The Knight Life by Keith Knight

The Knight Life

Comments (8) (Please sign in to comment)

  1. simpsonfan2

    simpsonfan2 said, about 4 years ago

    Hey, what about the Star Wars Christmas Special? It had Bea Arthur in it.
    Bea Arthur.



  2. perceptor3

    perceptor3 said, about 4 years ago

    99.9%? Did he pull that number out of Chris Matthews; @$$?

  3. Intophaloblue

    Intophaloblue said, about 4 years ago

    So that is what THAT thing is on rump’s head. It needs…something, maybe freedom or to be put out of its misery.

  4. K M

    K M GoComics PRO Member said, about 4 years ago

    Nope, right the first time. And besides, science is science; consensus has no place in it. When the facts don’t fit the theory, consensus goes out the window. Unless, of course, it’s leftist “science”; then science goes out the window and we are commanded to worship at the altar of “consensus.”

  5. Rick Pikul

    Rick Pikul said, about 4 years ago

    @K M

    Well, given that the facts and the consensus agree, there is no problem then.

  6. Keith Russell

    Keith Russell said, about 4 years ago

    Again, Keith please skip the political commentary, you’re just not good at it. Stick to the funny stuff.

  7. The Impostor

    The Impostor said, about 4 years ago

    But…I like phantom menace (Insert confession bear face here)

  8. Lynne B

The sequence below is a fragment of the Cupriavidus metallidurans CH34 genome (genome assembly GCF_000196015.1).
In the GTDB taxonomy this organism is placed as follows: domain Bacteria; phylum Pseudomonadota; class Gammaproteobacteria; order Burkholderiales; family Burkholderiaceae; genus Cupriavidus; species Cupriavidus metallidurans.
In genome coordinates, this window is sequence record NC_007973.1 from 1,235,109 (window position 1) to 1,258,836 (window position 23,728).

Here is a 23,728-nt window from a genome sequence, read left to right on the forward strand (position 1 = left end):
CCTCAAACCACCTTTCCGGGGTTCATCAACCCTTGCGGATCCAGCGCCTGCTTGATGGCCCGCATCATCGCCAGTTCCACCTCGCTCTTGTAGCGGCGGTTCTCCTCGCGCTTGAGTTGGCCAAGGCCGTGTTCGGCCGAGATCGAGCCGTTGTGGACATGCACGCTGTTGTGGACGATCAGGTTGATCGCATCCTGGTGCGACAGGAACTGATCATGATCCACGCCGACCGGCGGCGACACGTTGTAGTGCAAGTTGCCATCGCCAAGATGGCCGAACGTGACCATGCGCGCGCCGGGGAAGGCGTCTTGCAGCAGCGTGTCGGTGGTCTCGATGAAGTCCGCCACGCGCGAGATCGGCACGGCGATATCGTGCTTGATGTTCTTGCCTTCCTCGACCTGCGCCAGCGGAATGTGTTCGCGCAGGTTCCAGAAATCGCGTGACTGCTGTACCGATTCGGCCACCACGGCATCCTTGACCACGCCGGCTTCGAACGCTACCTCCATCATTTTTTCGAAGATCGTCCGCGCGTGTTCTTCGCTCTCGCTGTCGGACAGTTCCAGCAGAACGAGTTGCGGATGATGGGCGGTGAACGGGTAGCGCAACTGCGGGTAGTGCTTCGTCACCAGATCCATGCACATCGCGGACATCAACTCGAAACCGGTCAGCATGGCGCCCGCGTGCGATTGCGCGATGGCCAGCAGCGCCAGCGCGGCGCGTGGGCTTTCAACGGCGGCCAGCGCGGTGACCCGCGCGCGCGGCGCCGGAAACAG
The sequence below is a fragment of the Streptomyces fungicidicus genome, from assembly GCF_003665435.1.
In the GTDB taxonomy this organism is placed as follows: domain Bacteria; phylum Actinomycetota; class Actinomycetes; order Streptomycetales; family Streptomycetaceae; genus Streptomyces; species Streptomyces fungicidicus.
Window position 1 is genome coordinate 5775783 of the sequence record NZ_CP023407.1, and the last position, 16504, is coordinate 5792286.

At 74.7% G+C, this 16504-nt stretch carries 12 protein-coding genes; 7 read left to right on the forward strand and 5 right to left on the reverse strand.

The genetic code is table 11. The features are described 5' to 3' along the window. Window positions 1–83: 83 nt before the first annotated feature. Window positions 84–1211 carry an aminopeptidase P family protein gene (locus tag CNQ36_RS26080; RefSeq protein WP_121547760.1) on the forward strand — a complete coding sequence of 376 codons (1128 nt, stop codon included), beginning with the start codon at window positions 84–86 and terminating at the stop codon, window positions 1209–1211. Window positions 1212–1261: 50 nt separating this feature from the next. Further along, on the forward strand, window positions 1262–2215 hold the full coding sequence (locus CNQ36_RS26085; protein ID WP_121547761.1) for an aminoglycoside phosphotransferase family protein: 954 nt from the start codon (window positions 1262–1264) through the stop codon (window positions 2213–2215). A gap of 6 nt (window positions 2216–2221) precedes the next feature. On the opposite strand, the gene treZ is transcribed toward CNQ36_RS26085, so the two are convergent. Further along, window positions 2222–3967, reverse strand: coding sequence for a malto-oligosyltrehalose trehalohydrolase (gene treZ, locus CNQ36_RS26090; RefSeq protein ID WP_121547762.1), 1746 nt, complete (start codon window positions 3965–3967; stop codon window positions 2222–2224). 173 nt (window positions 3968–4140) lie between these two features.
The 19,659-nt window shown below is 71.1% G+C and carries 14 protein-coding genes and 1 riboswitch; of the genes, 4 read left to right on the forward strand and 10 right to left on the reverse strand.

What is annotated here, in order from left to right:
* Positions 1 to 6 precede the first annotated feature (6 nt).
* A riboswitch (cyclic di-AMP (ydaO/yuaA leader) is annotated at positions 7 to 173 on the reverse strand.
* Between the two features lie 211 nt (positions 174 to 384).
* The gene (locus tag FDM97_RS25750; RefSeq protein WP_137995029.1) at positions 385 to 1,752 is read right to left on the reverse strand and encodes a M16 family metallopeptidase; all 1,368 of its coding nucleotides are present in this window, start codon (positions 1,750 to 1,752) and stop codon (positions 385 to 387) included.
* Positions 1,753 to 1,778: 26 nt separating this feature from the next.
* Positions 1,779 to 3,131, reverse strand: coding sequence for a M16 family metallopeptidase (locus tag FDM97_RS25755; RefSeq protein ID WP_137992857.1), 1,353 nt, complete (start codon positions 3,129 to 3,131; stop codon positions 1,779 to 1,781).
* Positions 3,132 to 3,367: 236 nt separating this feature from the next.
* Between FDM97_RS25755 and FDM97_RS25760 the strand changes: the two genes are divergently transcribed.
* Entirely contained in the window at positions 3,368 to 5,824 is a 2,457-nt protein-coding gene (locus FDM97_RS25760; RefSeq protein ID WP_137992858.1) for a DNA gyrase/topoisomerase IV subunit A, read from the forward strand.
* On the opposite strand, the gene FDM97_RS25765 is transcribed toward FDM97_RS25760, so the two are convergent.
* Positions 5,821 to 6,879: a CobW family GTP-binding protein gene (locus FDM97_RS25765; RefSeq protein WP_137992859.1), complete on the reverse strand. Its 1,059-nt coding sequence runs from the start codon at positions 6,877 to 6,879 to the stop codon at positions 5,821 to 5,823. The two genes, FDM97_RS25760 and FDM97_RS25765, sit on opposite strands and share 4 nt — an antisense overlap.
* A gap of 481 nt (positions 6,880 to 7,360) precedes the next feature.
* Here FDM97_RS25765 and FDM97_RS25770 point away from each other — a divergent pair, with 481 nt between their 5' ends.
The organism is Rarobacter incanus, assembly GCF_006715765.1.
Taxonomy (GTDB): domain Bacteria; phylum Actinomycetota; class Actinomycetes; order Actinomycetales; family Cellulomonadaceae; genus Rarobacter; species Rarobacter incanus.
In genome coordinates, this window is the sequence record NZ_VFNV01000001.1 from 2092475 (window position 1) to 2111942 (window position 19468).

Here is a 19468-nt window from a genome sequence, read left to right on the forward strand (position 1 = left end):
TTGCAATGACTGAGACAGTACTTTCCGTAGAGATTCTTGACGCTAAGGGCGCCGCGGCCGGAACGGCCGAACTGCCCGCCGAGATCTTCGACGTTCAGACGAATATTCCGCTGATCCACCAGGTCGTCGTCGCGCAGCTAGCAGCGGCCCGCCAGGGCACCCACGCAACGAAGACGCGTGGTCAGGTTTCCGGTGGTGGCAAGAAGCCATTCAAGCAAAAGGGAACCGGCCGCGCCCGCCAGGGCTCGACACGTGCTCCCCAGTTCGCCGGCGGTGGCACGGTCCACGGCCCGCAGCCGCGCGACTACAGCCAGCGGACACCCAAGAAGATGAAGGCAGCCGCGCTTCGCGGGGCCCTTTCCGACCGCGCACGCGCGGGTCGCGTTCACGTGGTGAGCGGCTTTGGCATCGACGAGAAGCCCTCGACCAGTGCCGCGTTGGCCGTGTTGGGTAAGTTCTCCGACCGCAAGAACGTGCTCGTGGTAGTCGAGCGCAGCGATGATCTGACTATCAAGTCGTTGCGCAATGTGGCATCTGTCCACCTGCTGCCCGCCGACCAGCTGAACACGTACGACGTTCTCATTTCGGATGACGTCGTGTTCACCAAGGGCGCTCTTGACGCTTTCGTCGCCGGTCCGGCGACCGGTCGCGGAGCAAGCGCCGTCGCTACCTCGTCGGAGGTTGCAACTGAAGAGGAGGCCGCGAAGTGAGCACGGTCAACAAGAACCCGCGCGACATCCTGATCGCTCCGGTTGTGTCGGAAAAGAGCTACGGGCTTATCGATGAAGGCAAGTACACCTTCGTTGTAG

Lynne B GoComics PRO Member said, about 4 years ago

    To the people saying “consensus has no place in science” — Crichton was completely wrong about that. Science has plenty of consensus: that the germ theory of disease works, that Einstein’s theory of relativity is so far a good description of the universe, but Newtonian mechanics work fine for launching rockets, that HIV causes AIDS and that the heliocentric view of the solar system is correct and the geocentric view isn’t. Consensus is only brought into discussion, however, and becomes an “issue”, where the topic under consideration is one in which there is a vocal anti-science group making it into a subject of debate amongst the non-scientific public: issues where scientists end up having to emphasize that there IS a scientific conclusion, in fact – that evolution exists, that vaccines do not cause autism, that climate change is real and humans are causing most of it.

    Of course there is still scientific discussion and controversy: are there other selecting forces which can predominate over natural selection as a driver of evolution in the wild? What role does lateral gene transfer play in evolution? How does evolvability itself evolve? What ARE the real causes of autism? How early can autism be reliably detected? Can any environmental factors contribute, and if so, how? What are the main feedbacks in climate change? What are the largest effects that we expect to see, how large will they be, how best can we predict them? What are the best methods to address the problems we see coming? All of these are real questions; none of them invalidate the consensus conclusions. To the contrary, they are based on the consensus conclusions, as science moved on from the basic questions of “whether” and started addressing the more interesting and detailed questions of “what else”, “where” and “how much”.

    So, is there a consensus in science that climate change is real, and that humans are a major driving force?


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